In January, government and business leaders from all over the world met at the World Economic Forum’s annual summit in Davos, Switzerland to discuss today’s most pressing international issues. Many observers anticipated that climate change and clean energy would be at the forefront of the discussion at the summit because of the landmark climate deal made in Paris in December 2015. The World Economic Forum acknowledged that the most impactful risk to global society in 2016 and in the future will be the “failure of climate-change mitigation and adaptation.” Several panels were scheduled specifically to address these concerns.
Renewables dominated the discussion in a panel titled “The Transformation of Energy.” According to panelist Fatih Birol, head of the International Energy Agency, half of all new global power capacity in 2015 was from wind and solar. Furthermore, Birol stated that both 2014 and 2015 saw a decline in upstream oil investments, and emphasized that oil investments rarely decline in two consecutive years. Investment in renewable energy hit an all-time high of $329 billion in 2015 despite the lowest fossil fuel commodity prices since 2003. Although there was unprecedented growth, the panelists discussed the significant challenges that still exist for renewables, including how to best integrate energy storage to regulate energy distribution, how to prepare the grid for an influx of intermittent and/or distributed energy resources, and the role that a carbon price could play in accelerating the transition to renewable technologies.
The focus on clean energy shifted on the second day to provide the first significant follow up to the accord reached during Paris/COP21 in December. The panel discussed how climate action and international development are inextricably linked, and that only actions taken to improve both climate and development in tandem will solve the two most pressing challenges of the 21st century. Secretary-General of the United Nations Ban Ki-Moon stressed five key actions to help mitigate climate change:
One promising initiative announced at the summit was the African Development Bank’s “New Deal on Energy for Africa.” Taking advantage of Africa’s abundant exposure to the sun, the plan is meant to provide both grid and off-grid energy to every single person on the continent within the next ten years. What separates this effort from others is that it will coordinate various efforts to electrify Africa, such as Barack Obama’s Power Africa initiative, and key financing from African governments rather than relying on external factors. The expansion of solar in Africa, combined with its growth in GDP and population, may replicate the same effect that has driven the reduction of solar PV prices in the United States these past five years.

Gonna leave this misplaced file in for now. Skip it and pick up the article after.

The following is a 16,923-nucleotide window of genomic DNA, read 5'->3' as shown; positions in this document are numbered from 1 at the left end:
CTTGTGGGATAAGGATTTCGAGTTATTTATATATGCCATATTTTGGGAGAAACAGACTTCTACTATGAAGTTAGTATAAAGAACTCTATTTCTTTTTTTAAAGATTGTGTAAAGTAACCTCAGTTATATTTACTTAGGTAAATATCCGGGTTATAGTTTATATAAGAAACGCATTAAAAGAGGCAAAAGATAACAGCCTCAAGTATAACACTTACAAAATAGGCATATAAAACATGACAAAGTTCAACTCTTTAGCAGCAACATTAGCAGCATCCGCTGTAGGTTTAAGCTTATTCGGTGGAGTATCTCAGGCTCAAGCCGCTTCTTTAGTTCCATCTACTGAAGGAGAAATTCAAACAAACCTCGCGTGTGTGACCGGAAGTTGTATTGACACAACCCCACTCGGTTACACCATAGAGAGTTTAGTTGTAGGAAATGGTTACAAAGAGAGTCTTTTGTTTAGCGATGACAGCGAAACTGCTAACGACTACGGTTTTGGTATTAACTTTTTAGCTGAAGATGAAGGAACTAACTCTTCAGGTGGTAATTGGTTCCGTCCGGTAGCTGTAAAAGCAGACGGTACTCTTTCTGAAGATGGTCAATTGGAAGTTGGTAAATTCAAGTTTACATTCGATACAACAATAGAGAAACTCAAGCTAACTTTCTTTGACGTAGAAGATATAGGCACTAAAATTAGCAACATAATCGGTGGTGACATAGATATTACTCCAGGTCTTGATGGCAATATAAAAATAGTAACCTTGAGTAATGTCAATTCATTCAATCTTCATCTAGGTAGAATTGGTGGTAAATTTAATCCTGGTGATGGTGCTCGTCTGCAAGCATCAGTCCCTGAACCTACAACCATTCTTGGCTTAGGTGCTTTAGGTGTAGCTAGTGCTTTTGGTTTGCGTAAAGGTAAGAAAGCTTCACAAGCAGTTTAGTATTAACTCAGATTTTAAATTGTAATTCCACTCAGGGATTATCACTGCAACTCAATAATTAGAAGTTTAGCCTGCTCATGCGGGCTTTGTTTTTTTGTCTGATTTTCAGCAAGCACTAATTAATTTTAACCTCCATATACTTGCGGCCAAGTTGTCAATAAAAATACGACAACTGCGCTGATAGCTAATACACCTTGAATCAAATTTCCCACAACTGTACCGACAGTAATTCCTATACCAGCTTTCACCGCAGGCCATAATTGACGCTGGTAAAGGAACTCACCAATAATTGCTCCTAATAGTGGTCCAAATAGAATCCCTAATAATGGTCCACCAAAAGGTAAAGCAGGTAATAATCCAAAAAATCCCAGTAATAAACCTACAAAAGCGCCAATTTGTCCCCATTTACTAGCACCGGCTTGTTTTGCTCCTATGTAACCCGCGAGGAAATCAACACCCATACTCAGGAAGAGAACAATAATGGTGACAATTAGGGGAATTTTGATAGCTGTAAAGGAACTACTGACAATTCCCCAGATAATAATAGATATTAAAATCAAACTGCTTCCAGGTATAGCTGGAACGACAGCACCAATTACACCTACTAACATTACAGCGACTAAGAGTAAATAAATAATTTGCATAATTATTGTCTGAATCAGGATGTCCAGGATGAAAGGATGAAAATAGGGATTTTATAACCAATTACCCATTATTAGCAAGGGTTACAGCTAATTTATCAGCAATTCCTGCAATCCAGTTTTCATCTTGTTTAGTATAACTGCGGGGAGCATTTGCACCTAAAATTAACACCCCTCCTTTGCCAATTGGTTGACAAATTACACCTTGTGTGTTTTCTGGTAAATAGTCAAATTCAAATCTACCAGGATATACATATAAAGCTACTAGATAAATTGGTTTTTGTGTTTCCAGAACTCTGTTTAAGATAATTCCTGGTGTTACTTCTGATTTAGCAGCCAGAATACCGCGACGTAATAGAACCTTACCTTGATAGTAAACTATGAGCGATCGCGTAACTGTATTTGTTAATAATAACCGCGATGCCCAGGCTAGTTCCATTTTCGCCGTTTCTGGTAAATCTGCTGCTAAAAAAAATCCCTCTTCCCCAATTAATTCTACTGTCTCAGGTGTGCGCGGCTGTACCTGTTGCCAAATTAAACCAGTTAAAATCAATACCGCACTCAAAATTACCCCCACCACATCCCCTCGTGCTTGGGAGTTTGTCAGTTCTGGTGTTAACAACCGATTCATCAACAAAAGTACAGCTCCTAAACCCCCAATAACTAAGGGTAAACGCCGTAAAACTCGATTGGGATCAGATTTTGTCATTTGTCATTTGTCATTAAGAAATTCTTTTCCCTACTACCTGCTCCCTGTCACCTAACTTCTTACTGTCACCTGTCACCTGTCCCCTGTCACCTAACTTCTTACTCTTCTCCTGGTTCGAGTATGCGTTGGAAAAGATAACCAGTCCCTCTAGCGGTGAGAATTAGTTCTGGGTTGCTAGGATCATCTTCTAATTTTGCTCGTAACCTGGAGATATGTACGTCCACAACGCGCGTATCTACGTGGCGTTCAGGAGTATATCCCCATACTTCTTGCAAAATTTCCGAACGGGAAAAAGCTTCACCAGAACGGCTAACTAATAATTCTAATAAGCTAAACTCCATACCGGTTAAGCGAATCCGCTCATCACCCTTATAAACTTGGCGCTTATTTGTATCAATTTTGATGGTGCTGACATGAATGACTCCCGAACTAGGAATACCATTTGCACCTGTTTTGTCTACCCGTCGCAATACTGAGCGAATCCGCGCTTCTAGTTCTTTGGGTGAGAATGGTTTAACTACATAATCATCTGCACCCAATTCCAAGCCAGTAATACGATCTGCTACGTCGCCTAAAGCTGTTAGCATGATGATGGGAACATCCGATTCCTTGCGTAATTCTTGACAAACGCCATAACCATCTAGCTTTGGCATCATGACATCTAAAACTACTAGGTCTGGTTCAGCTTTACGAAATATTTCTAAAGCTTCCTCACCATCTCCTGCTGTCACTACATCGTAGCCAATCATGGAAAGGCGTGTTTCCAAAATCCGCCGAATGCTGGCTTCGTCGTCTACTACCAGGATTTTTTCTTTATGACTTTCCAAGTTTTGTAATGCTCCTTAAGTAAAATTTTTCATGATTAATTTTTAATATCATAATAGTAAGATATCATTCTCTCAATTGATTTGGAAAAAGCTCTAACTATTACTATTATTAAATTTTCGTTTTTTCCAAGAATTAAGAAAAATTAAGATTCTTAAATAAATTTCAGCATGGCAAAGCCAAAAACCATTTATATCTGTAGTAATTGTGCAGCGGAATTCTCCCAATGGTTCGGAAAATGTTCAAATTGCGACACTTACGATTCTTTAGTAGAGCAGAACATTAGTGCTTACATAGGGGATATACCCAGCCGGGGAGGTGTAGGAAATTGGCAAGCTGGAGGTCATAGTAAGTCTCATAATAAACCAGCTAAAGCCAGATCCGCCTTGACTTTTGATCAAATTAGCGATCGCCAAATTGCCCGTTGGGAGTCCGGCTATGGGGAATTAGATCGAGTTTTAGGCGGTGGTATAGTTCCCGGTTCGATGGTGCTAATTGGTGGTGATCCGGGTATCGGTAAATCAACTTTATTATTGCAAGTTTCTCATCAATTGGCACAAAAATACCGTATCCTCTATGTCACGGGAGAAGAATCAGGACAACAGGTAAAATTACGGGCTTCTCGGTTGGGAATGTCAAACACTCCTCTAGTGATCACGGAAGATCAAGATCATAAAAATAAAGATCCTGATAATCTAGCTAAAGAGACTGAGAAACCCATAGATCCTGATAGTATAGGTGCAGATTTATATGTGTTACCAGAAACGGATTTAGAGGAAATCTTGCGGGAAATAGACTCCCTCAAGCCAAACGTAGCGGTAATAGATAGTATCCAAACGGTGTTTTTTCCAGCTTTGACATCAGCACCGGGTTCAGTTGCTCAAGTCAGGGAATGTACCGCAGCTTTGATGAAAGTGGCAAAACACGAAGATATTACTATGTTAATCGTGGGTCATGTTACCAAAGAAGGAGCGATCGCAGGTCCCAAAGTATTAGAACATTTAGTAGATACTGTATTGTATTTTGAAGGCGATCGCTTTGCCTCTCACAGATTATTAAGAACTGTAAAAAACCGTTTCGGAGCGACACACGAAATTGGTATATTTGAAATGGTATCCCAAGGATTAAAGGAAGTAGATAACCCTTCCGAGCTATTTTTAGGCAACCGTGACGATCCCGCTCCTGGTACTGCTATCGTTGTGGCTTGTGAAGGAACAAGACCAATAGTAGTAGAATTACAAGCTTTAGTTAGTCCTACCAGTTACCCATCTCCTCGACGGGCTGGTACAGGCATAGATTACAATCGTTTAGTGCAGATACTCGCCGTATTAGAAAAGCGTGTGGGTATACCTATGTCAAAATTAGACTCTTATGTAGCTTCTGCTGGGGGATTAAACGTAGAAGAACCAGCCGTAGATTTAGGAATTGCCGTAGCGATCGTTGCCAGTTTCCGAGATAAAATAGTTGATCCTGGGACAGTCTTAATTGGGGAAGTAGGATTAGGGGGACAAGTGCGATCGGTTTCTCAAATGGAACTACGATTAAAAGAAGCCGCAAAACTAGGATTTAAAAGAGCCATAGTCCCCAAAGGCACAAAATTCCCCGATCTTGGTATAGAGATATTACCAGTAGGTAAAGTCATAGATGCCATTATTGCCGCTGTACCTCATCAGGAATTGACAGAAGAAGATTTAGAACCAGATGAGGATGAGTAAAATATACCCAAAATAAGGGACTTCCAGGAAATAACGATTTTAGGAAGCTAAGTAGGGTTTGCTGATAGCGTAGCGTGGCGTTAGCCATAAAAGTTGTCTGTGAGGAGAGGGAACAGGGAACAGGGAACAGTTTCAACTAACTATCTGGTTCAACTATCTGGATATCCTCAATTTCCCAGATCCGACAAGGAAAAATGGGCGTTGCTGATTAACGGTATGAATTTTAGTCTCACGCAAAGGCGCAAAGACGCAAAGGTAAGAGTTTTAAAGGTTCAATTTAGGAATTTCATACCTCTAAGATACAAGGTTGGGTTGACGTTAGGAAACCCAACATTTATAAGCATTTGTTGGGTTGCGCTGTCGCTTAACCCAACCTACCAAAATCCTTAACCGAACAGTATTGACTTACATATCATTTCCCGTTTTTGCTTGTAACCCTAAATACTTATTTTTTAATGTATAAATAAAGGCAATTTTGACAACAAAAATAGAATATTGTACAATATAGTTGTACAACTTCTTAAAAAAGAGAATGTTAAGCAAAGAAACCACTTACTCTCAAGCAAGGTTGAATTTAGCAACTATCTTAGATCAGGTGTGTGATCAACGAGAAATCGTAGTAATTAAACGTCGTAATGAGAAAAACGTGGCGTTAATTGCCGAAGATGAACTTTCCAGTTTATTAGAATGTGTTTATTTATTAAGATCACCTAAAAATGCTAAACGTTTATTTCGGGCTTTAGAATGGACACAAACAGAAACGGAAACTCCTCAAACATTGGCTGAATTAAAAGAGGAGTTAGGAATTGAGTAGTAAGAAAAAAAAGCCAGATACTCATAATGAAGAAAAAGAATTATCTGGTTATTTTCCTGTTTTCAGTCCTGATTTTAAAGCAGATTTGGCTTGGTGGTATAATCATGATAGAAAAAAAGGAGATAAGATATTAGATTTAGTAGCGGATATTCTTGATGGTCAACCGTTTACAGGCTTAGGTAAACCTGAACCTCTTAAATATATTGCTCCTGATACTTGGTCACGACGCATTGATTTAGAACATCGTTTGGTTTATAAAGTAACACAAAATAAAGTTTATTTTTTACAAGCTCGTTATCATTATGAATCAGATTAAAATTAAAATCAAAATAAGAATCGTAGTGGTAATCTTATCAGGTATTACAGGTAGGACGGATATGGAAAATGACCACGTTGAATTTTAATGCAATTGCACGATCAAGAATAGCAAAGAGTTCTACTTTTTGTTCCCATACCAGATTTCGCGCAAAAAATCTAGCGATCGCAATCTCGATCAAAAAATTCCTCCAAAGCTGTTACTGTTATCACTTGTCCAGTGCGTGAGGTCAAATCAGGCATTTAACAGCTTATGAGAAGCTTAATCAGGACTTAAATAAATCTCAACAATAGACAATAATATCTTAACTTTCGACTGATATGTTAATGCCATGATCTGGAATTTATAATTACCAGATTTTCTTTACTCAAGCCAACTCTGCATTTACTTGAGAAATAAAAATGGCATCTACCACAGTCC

The speakers at Davos provided insightful assessments of the current energy landscape and the importance of immediate, decisive action to combat climate change. However, emphatic rhetoric alone will not bring us closer to a maximum global temperature increase of 2 degrees Celsius as delineated in the Paris agreement. To address this gap between words and actions, the World Economic Forum plans to release a plan for a comprehensive public-private partnership to address climate change by 2020 as a follow-up to the successful COP21 negotiations.The solar industry benefits from certainty and collaboration between governments and the private sector, and such cooperation will significantly accelerate the deployment of solar energy throughout the world. However, what is clear is that even with anemic global markers, extremely low prices on fossil fuels, and a lack of consensus on the best way to solve our climate challenges, the solar energy revolution will march on. The question in 2016 is not whether or not solar energy is part of the solution, but how quickly we can use this solution to mitigate climate change and encourage sustainable development throughout the world.